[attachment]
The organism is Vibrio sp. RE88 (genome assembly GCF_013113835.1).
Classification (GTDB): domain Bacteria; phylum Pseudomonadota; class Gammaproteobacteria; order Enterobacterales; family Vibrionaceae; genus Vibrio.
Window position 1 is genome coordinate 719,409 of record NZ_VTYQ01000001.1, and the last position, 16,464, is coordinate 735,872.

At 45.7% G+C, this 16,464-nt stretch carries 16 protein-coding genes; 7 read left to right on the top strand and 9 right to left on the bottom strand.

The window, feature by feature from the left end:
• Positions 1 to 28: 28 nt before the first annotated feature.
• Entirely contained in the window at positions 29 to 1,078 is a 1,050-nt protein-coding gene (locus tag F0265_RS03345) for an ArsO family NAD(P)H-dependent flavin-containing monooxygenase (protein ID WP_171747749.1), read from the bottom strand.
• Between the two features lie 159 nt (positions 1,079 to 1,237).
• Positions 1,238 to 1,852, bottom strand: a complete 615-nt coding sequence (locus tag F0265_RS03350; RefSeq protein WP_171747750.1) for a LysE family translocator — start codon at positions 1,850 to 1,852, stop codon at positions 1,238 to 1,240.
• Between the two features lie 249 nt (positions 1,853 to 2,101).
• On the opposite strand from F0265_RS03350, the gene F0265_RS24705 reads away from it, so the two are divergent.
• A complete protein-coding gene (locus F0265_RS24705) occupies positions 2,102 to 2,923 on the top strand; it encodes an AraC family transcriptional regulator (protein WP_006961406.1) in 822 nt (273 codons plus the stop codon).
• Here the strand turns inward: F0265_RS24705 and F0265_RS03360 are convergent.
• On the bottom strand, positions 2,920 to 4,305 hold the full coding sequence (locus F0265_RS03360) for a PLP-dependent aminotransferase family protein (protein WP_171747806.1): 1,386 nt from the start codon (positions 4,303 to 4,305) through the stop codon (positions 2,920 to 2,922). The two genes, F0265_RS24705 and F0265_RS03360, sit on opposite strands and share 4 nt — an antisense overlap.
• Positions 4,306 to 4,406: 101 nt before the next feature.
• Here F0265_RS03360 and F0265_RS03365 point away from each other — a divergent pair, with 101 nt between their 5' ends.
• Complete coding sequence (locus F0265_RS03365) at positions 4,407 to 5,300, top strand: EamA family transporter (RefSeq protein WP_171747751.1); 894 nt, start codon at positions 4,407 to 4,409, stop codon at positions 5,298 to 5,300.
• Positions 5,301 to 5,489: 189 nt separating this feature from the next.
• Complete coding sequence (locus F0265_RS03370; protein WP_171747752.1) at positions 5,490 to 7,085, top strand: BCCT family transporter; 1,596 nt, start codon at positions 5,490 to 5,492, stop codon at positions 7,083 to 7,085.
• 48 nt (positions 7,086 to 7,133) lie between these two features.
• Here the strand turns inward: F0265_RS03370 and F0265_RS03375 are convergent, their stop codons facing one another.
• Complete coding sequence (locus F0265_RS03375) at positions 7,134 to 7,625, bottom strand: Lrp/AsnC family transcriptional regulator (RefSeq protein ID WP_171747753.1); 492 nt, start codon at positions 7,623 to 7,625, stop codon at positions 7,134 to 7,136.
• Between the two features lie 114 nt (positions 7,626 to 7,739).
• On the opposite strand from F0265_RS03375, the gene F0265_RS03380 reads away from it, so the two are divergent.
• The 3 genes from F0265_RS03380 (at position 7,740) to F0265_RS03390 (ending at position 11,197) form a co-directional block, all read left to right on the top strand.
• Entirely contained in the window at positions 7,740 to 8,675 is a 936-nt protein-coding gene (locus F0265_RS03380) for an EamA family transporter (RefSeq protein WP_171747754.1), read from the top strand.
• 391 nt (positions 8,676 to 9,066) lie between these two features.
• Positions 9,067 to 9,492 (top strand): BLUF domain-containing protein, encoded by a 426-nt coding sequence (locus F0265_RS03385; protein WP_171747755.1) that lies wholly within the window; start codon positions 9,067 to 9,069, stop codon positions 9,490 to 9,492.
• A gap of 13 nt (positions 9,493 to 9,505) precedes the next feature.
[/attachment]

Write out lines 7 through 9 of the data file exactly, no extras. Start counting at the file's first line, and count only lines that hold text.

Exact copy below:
• Entirely contained in the window at positions 29 to 1,078 is a 1,050-nt protein-coding gene (locus tag F0265_RS03345) for an ArsO family NAD(P)H-dependent flavin-containing monooxygenase (protein ID WP_171747749.1), read from the bottom strand.
• Between the two features lie 159 nt (positions 1,079 to 1,237).
• Positions 1,238 to 1,852, bottom strand: a complete 615-nt coding sequence (locus tag F0265_RS03350; RefSeq protein WP_171747750.1) for a LysE family translocator — start codon at positions 1,850 to 1,852, stop codon at positions 1,238 to 1,240.